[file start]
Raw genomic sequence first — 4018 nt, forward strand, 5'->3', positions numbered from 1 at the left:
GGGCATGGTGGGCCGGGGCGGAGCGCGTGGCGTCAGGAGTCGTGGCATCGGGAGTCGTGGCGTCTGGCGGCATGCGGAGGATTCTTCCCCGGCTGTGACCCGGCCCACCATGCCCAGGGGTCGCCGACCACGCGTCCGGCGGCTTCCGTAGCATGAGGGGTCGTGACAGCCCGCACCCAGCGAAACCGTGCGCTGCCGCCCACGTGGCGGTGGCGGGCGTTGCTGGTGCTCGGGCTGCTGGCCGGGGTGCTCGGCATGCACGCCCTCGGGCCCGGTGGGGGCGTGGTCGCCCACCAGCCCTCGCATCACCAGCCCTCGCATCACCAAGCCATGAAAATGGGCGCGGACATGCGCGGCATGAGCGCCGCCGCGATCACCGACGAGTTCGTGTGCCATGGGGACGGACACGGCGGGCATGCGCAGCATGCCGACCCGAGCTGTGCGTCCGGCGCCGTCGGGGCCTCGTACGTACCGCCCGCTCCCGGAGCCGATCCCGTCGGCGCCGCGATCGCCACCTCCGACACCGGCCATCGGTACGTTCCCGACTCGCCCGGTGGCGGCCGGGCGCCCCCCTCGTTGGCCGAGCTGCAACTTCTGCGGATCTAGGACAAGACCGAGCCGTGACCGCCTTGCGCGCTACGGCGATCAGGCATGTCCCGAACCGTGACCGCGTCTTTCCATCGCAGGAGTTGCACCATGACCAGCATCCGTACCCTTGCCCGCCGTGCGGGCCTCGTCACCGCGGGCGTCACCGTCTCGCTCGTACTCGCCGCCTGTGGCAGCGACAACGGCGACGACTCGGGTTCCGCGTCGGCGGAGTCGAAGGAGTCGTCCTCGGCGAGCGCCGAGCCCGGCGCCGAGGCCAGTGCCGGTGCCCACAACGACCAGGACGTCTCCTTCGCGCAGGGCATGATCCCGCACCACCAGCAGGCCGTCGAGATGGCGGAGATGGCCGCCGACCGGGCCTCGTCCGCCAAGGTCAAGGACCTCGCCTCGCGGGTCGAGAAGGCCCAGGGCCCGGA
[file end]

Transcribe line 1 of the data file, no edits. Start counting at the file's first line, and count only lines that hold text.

Raw genomic sequence first — 4018 nt, forward strand, 5'->3', positions numbered from 1 at the left: